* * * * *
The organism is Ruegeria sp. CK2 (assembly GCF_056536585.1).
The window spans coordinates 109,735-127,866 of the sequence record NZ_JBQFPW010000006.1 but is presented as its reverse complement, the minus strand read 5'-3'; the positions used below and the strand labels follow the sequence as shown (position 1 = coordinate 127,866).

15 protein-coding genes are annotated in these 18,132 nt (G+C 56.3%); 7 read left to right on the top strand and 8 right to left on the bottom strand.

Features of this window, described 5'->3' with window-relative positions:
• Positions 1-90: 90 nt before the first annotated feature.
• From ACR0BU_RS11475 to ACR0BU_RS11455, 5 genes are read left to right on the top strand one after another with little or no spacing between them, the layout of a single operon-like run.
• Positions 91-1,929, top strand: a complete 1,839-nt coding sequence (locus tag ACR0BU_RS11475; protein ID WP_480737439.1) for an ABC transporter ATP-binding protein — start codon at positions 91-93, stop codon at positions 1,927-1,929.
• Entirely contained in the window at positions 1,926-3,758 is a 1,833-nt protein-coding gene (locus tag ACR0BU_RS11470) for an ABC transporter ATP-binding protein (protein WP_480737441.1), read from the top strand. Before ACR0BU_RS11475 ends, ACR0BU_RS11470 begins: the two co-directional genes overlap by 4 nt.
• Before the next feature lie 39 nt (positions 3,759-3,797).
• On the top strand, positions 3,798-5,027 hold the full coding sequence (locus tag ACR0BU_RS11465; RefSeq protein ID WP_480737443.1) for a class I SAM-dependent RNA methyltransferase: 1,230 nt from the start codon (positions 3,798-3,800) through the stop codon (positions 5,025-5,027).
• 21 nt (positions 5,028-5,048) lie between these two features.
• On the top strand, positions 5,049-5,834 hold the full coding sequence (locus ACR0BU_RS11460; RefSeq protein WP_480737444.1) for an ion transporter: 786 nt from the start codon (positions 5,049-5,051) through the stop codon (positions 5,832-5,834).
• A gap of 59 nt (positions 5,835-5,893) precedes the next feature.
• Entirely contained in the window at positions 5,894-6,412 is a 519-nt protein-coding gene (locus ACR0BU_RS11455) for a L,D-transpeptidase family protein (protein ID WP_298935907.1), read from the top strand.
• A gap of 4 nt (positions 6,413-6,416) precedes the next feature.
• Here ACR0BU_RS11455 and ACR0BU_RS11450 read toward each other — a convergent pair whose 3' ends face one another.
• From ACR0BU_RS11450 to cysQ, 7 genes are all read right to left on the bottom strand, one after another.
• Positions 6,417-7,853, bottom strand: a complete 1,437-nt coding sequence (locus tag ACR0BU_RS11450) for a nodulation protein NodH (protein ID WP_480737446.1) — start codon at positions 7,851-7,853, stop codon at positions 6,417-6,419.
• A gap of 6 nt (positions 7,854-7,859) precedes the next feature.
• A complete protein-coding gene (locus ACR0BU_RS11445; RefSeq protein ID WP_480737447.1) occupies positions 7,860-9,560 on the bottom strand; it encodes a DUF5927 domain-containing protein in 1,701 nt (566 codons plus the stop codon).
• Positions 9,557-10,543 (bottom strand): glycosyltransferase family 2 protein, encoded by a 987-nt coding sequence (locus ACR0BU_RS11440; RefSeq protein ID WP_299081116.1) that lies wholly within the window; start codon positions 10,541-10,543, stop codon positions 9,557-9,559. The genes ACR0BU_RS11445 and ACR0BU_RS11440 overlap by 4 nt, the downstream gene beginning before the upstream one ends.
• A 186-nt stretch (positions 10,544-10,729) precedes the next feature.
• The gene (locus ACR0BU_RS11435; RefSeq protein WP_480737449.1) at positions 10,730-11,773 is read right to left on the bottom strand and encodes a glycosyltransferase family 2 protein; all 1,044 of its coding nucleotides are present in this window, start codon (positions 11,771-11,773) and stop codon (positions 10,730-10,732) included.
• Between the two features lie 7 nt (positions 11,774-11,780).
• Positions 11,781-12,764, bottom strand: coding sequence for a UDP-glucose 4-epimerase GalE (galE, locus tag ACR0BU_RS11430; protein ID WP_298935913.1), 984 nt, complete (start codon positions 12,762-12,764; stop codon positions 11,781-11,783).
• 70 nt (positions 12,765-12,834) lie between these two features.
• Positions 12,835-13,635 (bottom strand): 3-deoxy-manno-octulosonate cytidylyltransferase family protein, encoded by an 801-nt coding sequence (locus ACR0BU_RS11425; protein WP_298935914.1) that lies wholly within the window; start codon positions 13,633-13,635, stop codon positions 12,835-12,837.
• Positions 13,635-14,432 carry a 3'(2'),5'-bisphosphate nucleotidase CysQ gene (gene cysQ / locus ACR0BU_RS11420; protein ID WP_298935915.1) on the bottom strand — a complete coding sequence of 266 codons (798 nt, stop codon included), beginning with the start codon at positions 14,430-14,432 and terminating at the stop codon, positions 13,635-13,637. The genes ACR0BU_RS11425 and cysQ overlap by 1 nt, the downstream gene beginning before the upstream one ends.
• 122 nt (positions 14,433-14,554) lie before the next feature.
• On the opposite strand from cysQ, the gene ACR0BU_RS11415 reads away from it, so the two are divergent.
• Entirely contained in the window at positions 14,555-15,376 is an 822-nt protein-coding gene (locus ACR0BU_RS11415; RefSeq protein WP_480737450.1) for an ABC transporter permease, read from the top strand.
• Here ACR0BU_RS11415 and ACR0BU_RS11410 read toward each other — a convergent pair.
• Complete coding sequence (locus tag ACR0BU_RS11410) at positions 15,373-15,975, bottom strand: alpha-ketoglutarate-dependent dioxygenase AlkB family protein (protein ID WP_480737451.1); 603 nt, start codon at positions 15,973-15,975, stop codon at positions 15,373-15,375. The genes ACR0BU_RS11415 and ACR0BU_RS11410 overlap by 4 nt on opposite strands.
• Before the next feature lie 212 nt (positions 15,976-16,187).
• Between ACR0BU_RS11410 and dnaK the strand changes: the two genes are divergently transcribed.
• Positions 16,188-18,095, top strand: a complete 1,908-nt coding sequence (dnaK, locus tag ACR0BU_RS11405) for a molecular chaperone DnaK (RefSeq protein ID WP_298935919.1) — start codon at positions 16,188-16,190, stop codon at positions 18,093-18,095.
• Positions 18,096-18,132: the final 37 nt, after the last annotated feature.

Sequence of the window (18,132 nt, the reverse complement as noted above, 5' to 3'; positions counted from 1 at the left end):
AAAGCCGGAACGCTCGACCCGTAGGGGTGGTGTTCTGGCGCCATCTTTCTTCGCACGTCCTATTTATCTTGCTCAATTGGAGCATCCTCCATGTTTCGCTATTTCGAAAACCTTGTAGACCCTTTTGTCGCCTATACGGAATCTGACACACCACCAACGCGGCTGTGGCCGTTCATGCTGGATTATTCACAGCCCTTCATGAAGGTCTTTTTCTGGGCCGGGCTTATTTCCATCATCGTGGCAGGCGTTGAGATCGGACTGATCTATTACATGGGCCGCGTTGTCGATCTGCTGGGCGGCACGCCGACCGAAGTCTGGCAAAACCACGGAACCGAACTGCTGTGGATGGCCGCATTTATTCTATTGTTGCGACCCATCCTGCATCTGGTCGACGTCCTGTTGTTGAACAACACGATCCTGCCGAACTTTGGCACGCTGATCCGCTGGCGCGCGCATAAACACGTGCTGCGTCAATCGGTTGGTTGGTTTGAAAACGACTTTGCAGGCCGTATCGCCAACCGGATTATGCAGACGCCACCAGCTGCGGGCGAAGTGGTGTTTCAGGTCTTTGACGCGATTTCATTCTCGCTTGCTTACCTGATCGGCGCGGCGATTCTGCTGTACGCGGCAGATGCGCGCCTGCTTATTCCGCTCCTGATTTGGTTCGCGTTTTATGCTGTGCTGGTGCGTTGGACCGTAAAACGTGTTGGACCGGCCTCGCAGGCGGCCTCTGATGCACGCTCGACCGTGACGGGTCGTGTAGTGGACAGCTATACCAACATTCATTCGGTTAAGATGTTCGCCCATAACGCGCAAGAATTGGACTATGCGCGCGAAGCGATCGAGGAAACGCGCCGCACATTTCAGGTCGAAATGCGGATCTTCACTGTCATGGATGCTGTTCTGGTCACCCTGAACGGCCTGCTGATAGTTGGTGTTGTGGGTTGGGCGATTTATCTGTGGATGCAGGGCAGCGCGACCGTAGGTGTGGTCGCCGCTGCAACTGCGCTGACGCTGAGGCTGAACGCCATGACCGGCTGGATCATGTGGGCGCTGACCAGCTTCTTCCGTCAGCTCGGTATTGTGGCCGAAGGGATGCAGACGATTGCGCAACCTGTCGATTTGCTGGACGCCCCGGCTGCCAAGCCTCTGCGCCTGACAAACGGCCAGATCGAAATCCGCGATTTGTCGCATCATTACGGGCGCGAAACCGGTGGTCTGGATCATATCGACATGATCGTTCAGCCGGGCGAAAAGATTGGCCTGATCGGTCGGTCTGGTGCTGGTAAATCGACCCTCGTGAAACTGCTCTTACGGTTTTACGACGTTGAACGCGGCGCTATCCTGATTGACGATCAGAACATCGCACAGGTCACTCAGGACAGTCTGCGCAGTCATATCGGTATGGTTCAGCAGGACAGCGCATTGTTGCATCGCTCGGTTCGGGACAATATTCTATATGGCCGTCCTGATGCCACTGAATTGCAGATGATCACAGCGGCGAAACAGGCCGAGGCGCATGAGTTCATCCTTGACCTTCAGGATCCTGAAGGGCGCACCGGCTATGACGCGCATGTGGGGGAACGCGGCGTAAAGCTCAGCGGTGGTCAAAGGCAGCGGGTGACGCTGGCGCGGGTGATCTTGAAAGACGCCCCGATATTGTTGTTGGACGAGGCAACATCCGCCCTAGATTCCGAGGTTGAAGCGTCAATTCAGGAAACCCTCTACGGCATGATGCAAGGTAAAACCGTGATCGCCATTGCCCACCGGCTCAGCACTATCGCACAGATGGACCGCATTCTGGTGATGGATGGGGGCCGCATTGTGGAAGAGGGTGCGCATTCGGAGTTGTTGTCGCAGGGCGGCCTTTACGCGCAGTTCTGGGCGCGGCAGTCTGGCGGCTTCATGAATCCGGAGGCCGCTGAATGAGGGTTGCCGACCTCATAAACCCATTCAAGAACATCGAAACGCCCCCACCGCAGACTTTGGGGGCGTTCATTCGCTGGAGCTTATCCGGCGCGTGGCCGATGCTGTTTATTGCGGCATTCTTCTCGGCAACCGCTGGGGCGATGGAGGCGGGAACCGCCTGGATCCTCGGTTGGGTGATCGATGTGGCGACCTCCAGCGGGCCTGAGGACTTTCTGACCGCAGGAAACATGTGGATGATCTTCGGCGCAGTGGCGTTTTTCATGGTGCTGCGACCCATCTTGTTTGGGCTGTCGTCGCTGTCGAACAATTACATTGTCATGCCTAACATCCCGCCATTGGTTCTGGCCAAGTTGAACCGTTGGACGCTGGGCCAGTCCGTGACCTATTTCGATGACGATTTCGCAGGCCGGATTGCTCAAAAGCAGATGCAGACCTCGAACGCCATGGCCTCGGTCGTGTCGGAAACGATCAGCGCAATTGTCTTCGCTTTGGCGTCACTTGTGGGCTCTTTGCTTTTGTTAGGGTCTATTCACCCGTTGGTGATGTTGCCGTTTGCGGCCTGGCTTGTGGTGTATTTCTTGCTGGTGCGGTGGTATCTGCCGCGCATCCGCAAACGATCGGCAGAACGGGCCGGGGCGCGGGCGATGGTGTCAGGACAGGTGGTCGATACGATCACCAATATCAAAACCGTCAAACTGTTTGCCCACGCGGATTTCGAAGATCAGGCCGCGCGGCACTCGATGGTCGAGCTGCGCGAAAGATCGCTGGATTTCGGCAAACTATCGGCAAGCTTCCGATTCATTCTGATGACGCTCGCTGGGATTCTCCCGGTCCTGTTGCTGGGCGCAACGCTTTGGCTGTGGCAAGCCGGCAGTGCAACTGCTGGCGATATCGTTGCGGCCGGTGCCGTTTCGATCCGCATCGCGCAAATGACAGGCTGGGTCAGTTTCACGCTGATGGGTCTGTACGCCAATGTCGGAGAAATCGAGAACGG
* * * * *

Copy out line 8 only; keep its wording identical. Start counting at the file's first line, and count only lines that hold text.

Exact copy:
• Entirely contained in the window at positions 1,926-3,758 is a 1,833-nt protein-coding gene (locus tag ACR0BU_RS11470) for an ABC transporter ATP-binding protein (protein WP_480737441.1), read from the top strand. Before ACR0BU_RS11475 ends, ACR0BU_RS11470 begins: the two co-directional genes overlap by 4 nt.